The Lawyer Africa Elite 2014 features an in-depth look at 46 leading independent firms’ strategies in 15 key sub-Saharan jurisdictions, as well as the views of in-house counsel from some of Africa’s largest companies... Read more
This year, The Lawyer’s annual ranking of the largest UK law firms by turnover is available as an interactive, digital benchmarking tool. For the first time this will allow you to manipulate each data set against the metrics of your choice.
Claire Smith meets the new global head of communications at Landwell, Alan Morris, who, as a non-lawyer, had run out of career options at Simmons & Simmons.
The appointment to global head of operations at Landwell is a big challenge for the former managing director of Simmons & Simmons, Alan Morris.
He will be charged with integrating the global network of law firms associated with accountancy firm PricewaterhouseCoopers to provide a more seamless service - and he is enthusiastic about the prospect.
"I like being part of a team with creative, interesting, exciting people and I like challenging visions. I am looking to change the market and find new ways to do business in a new environment," he says.
Morris left Simmons last spring, just three years after becoming the first non-lawyer to take the helm of a top 10 City law firm.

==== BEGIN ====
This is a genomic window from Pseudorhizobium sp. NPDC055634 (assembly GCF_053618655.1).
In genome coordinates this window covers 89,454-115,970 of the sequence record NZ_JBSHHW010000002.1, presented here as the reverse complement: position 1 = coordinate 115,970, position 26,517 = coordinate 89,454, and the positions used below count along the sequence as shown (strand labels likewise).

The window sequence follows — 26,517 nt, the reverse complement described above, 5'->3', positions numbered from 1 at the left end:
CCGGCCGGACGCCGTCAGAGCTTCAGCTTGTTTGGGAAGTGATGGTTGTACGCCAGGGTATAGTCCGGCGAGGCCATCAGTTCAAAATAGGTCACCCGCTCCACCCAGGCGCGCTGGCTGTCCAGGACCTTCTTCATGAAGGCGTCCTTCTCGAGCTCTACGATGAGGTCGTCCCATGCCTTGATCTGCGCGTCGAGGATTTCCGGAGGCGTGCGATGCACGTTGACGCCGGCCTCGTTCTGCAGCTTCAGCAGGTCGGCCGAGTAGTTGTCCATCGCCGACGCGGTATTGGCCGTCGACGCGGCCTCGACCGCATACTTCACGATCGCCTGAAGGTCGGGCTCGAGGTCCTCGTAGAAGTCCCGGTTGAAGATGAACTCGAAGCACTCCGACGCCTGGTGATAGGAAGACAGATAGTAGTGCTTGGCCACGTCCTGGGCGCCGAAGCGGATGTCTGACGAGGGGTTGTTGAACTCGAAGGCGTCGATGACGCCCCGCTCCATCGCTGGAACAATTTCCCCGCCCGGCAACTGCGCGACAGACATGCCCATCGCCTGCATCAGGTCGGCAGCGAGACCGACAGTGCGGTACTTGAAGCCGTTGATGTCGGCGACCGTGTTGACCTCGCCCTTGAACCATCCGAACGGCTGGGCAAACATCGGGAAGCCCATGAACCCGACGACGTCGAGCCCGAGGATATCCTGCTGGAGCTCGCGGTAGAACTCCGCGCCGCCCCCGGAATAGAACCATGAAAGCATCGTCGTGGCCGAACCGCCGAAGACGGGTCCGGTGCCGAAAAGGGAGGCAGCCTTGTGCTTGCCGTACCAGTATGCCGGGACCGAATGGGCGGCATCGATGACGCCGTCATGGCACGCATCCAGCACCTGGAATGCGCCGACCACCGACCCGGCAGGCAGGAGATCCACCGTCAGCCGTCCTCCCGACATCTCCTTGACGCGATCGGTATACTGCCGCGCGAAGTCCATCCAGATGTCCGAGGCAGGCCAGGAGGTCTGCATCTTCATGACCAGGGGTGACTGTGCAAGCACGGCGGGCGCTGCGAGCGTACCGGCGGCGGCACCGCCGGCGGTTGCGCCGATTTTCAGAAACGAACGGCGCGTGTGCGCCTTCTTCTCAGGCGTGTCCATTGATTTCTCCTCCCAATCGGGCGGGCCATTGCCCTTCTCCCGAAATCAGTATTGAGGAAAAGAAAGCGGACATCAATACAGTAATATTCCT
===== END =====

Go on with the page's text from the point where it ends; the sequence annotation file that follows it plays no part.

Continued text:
He refused to stand for re-election at the end of his term, during which the firm had restructured, with the introduction of performance-related incentives for partners and new project management schemes.
In the final 13 months of his controversial leadership 15 partners left Simmons. These included corporate rainmaker William Charnley, who set up a London office for US firm McDermott Will & Emery.
"The main change at Simmons while I was there was that it had decided on a strategy to move itself up the league of law firms and that required a very strong focus," says Morris.
"Under the existing partnership structure it had been quite difficult to do lateral hires at the level that we wanted to do them so we introduced a more performance-related concept. I don't think it's any secret that profits per partner at Simmons were low, and that needed to be changed."
On why he left Simmons, Morris says: "I had been there 10 years and I was feeling that was long enough. One of the problems with being in my position was that there was nowhere in the firm for me to go as a non-lawyer."
Since his departure the partners have continued to leave, with nine moving firms last year. A source close to the firm says: "Alan brought a lot to the firm and we did learn a lot from the experience. Clearly it wasn't entirely a success, though."
Another is sceptical about his move: "Landwell is a big organisation and I don't know whether I would have chosen him for the job. I had questions over his performance."
But Bill Knight, senior partner at Simmons throughout Morris' management, says: "One good thing he did was make us more focused on project management. We felt it would be good to have the discipline of business brought to bear on us."
Morris had worked previously as financial controller at insurance giant The MI Group and at Royal Bank of Canada.
Landwell chairman Gerard Nicolay says: "Morris' experience and technical knowledge will be immensely valuable to us as we continue with our push to become a top provider of legal services."
A source close to Morris says: "I think he will fare very well at Landwell. He may have found the right job."